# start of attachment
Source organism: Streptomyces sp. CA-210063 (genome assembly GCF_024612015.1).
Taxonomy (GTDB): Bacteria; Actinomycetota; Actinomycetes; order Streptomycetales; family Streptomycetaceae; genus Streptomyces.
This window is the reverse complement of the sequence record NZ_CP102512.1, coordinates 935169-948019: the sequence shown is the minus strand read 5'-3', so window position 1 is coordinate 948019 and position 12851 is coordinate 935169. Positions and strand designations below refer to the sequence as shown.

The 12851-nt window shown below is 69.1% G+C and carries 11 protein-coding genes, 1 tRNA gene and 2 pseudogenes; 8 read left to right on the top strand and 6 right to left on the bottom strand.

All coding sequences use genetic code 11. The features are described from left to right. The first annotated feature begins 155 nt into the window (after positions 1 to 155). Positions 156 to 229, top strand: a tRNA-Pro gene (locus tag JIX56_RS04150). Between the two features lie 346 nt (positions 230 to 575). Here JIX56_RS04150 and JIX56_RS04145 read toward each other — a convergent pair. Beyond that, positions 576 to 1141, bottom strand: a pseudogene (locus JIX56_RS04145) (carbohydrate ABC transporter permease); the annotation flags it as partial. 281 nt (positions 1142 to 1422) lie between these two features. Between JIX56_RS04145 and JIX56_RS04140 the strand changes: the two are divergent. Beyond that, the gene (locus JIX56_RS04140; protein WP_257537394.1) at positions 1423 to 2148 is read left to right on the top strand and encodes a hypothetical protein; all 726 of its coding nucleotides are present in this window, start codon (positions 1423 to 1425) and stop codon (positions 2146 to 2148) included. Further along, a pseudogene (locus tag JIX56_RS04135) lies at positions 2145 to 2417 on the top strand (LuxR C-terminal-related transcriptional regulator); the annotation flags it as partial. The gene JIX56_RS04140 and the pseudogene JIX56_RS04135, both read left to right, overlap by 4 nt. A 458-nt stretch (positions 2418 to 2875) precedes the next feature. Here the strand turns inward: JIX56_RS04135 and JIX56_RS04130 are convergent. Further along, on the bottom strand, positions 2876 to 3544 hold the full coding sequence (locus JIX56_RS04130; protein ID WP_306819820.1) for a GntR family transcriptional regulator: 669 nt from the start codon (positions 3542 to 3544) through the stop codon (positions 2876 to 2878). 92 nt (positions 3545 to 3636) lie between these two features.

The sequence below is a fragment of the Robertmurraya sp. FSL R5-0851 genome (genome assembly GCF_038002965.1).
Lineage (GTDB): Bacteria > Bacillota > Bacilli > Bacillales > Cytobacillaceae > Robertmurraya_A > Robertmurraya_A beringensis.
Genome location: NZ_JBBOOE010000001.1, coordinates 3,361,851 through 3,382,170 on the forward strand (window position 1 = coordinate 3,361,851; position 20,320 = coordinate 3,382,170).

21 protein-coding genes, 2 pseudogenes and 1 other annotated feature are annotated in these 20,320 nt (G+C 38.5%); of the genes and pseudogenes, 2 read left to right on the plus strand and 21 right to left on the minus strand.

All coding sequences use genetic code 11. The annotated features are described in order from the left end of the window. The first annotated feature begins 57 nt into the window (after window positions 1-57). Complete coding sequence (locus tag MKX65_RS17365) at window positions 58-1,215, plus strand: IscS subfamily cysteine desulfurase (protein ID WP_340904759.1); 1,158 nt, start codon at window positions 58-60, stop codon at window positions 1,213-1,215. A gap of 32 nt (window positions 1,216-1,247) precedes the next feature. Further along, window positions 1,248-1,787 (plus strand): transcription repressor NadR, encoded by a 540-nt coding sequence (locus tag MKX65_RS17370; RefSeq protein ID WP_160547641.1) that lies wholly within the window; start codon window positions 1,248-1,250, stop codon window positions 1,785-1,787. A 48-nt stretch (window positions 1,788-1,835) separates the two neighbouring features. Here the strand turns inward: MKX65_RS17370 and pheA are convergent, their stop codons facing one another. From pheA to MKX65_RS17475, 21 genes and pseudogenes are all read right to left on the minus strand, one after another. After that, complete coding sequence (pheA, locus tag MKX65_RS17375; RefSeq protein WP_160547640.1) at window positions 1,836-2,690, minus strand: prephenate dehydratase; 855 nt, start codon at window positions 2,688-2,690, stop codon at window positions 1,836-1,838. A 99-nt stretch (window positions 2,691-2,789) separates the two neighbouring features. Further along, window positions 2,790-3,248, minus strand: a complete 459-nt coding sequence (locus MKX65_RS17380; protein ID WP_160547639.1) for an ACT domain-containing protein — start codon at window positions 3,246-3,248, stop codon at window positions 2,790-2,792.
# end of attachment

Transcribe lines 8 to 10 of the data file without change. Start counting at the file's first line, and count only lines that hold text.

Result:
Genome location: NZ_JBBOOE010000001.1, coordinates 3,361,851 through 3,382,170 on the forward strand (window position 1 = coordinate 3,361,851; position 20,320 = coordinate 3,382,170).

21 protein-coding genes, 2 pseudogenes and 1 other annotated feature are annotated in these 20,320 nt (G+C 38.5%); of the genes and pseudogenes, 2 read left to right on the plus strand and 21 right to left on the minus strand.

All coding sequences use genetic code 11. The annotated features are described in order from the left end of the window. The first annotated feature begins 57 nt into the window (after window positions 1-57). Complete coding sequence (locus tag MKX65_RS17365) at window positions 58-1,215, plus strand: IscS subfamily cysteine desulfurase (protein ID WP_340904759.1); 1,158 nt, start codon at window positions 58-60, stop codon at window positions 1,213-1,215. A gap of 32 nt (window positions 1,216-1,247) precedes the next feature. Further along, window positions 1,248-1,787 (plus strand): transcription repressor NadR, encoded by a 540-nt coding sequence (locus tag MKX65_RS17370; RefSeq protein ID WP_160547641.1) that lies wholly within the window; start codon window positions 1,248-1,250, stop codon window positions 1,785-1,787. A 48-nt stretch (window positions 1,788-1,835) separates the two neighbouring features. Here the strand turns inward: MKX65_RS17370 and pheA are convergent, their stop codons facing one another. From pheA to MKX65_RS17475, 21 genes and pseudogenes are all read right to left on the minus strand, one after another. After that, complete coding sequence (pheA, locus tag MKX65_RS17375; RefSeq protein WP_160547640.1) at window positions 1,836-2,690, minus strand: prephenate dehydratase; 855 nt, start codon at window positions 2,688-2,690, stop codon at window positions 1,836-1,838. A 99-nt stretch (window positions 2,691-2,789) separates the two neighbouring features. Further along, window positions 2,790-3,248, minus strand: a complete 459-nt coding sequence (locus MKX65_RS17380; protein ID WP_160547639.1) for an ACT domain-containing protein — start codon at window positions 3,246-3,248, stop codon at window positions 2,790-2,792.